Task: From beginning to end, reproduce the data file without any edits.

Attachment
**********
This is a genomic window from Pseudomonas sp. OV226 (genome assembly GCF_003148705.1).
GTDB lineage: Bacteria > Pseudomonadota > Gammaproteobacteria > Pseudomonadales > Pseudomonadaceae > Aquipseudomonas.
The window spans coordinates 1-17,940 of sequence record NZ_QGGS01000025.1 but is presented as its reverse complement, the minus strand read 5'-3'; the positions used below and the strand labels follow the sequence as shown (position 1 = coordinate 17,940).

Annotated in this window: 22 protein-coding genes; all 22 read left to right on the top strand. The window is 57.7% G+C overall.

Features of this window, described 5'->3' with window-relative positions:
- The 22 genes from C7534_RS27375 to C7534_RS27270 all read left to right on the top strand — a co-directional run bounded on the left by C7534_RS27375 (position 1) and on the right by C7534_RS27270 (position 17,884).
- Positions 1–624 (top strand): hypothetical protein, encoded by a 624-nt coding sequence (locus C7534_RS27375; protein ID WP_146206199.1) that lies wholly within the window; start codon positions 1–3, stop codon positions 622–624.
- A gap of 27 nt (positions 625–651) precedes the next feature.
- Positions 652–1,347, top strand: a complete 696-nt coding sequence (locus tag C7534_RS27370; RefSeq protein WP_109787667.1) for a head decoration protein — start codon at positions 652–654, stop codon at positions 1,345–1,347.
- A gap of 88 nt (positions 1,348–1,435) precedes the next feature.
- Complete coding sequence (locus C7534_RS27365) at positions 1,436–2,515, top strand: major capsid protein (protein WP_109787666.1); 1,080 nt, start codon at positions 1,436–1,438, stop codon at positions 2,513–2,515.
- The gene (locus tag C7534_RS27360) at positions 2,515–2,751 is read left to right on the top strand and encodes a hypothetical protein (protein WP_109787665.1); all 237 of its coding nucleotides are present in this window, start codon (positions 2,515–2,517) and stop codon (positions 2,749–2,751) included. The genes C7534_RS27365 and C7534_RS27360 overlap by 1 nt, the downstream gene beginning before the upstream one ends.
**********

This is a genomic window from Pseudomonas sp. OV226 (genome assembly GCF_003148705.1).
GTDB lineage: Bacteria > Pseudomonadota > Gammaproteobacteria > Pseudomonadales > Pseudomonadaceae > Aquipseudomonas.
The window spans coordinates 1-17,940 of sequence record NZ_QGGS01000025.1 but is presented as its reverse complement, the minus strand read 5'-3'; the positions used below and the strand labels follow the sequence as shown (position 1 = coordinate 17,940).

Annotated in this window: 22 protein-coding genes; all 22 read left to right on the top strand. The window is 57.7% G+C overall.

Features of this window, described 5'->3' with window-relative positions:
- The 22 genes from C7534_RS27375 to C7534_RS27270 all read left to right on the top strand — a co-directional run bounded on the left by C7534_RS27375 (position 1) and on the right by C7534_RS27270 (position 17,884).
- Positions 1–624 (top strand): hypothetical protein, encoded by a 624-nt coding sequence (locus C7534_RS27375; protein ID WP_146206199.1) that lies wholly within the window; start codon positions 1–3, stop codon positions 622–624.
- A gap of 27 nt (positions 625–651) precedes the next feature.
- Positions 652–1,347, top strand: a complete 696-nt coding sequence (locus tag C7534_RS27370; RefSeq protein WP_109787667.1) for a head decoration protein — start codon at positions 652–654, stop codon at positions 1,345–1,347.
- A gap of 88 nt (positions 1,348–1,435) precedes the next feature.
- Complete coding sequence (locus C7534_RS27365) at positions 1,436–2,515, top strand: major capsid protein (protein WP_109787666.1); 1,080 nt, start codon at positions 1,436–1,438, stop codon at positions 2,513–2,515.
- The gene (locus tag C7534_RS27360) at positions 2,515–2,751 is read left to right on the top strand and encodes a hypothetical protein (protein WP_109787665.1); all 237 of its coding nucleotides are present in this window, start codon (positions 2,515–2,517) and stop codon (positions 2,749–2,751) included. The genes C7534_RS27365 and C7534_RS27360 overlap by 1 nt, the downstream gene beginning before the upstream one ends.